Here in Utah, when people learn I’m from Boston, they often ask me why I don’t have a Boston accent. The truth is that neither of my parents grew up in New England, so the chances of me developing a Boston accent were pretty slim. Nate likes to tell me that my accent comes out after a few beers (bee-ahs!), but I say, psh. It’s probably just a mirroring thing. These days I probably have more of a Utah accent than anything – no big dill. (And for those of you wondering what a Utah accent is, that’s it right there.)
Well, I learned on Friday that I do have an accent, and it’s, um, not what I thought. My co-worker informed me, after much prefacing about how he liked the way I spoke, that my accent is Harvard valley girl. Oh, and that he’s mentioned this to other people we work with and they’ve confirmed it. What!
Well, I did not go to Harvard, nor did I grow up in any valley. I’m not exactly legally blond over here. I am forced to interpret the Harvard valley girl thing as something along the lines of “well brought-up but dumb” or “you say smart things but sound dumb saying them.” And they let me talk to clients… why? My mom was kind enough to offer her take as “smart but unpretentious.” But now I’m realizing “pretentious and dumb” is probably closer to a direct translation. Groan. Suffice it to say I will be speaking in a monotone at work for a few days! Like, totally.
This salad was inspired by one I had in Boston with Nate and my parents this past summer. The ingredients seem like an odd mix – fennel, asparagus, and grapefruit? – but they are somehow perfect together. I knew I’d have to recreate it for you. And I also knew I would have to wait until spring… because what was this salad doing on a September menu?! I’m really not sure, but I’m glad I got to try it. I had it for brunch with grilled swordfish and a bloody mary. Perfection.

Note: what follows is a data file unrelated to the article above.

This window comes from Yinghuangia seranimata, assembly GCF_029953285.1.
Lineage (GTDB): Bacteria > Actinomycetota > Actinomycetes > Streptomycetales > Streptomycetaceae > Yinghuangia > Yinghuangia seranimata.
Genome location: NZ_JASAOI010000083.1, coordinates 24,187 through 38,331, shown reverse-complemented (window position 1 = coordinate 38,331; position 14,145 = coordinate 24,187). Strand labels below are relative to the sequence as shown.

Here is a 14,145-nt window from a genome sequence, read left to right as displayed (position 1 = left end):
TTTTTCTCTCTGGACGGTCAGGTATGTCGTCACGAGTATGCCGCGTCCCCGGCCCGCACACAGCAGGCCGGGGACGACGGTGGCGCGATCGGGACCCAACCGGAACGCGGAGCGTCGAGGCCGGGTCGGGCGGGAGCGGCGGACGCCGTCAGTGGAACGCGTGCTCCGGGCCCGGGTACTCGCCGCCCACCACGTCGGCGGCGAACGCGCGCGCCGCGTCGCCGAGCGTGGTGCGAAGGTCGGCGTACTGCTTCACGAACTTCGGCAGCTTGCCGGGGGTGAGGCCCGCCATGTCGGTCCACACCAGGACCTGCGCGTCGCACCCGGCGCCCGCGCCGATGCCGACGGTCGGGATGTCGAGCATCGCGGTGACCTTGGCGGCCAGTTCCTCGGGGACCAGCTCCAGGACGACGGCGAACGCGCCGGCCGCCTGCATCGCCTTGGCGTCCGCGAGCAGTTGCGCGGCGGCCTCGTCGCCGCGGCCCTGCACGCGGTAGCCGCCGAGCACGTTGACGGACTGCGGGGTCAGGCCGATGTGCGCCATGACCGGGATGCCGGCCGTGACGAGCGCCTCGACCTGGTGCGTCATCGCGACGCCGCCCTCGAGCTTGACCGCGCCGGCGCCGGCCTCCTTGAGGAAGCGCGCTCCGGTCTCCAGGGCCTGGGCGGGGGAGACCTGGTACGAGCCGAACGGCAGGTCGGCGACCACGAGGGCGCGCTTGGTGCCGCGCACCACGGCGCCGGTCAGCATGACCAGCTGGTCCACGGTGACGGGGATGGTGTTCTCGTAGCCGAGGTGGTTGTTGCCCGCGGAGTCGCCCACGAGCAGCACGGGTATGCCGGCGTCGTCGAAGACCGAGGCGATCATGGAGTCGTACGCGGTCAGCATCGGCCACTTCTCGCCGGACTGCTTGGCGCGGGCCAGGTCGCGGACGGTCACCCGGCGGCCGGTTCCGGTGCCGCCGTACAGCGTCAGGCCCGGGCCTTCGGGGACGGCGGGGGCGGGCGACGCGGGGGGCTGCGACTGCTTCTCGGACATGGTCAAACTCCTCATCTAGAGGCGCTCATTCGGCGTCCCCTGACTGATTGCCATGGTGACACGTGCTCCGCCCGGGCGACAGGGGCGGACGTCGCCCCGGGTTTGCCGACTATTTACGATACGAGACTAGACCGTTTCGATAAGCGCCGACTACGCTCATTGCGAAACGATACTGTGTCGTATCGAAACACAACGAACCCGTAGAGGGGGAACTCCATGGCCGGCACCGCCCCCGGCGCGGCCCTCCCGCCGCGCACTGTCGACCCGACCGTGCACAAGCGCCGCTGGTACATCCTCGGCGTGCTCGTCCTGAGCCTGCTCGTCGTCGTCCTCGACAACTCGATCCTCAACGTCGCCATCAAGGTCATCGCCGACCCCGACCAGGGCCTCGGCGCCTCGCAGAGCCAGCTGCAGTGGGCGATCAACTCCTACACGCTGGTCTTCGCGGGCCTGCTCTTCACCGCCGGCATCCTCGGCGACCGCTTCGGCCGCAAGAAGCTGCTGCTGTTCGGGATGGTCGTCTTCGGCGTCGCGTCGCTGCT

Incidentally, if you eat fish, I highly recommend topping this salad with a grilled swordfish steak for a fresh spring meal. I was going to do just that, but got to the fish market at 5:23 to find they’d closed at 5:00. Boo. Anyway, a swordfish steak drizzled with lemon juice and then grilled to juicy perfection is pretty much heaven alongside this salad. Simple and fresh!
The fennel is really what makes this salad. Its lightly sweet licorice flavor adds interest and makes the whole thing memorable enough to be recreating months later. You might find it labeled “anise” in the produce section. Any ugly-looking bulb can be a little intimidating (to me at least), but just rinse it and thinly slice it from the bottom (using a mandolin is ideal) and you’re done. Produce lesson of the day!
Last but not least, my heart is in Boston today for the 118th running of the Boston marathon. Boston accent or no, I’ll be wearing my Boston Strong shirt, following friends’ bib numbers online, and hoping for a happier ending than last year. xoxo
- 1/2 cup uncooked orzo pasta
- 1 lb asparagus, trimmed
- 1 fennel bulb, thinly sliced
- 1/4 red onion, thinly sliced
- 2 grapefruits, supremed
- juice of 1 lemon
- 2 Tbsp olive oil
- sprinkle of salt and pepper
- Bring a small pot of water to a boil. Add orzo, reduce heat, and simmer until tender. Drain (do not rinse!), pour into a bowl, and set aside until cooled to room temperature.
- Meanwhile, bring another pot of water to a boil. Add asparagus and simmer just 2-3 minutes, until bright green and crunchy-tender. Drain and rinse under cold water for about a minute. Place in a salad bowl along with the cooled orzo, fennel and red onion.
- In a small bowl, whisk together lemon juice, olive oil, salt and pepper. Pour over the salad and toss to coat. Top with grapefruit supremes. (They are more fragile, so I don't recommend tossing them.) Serve and enjoy!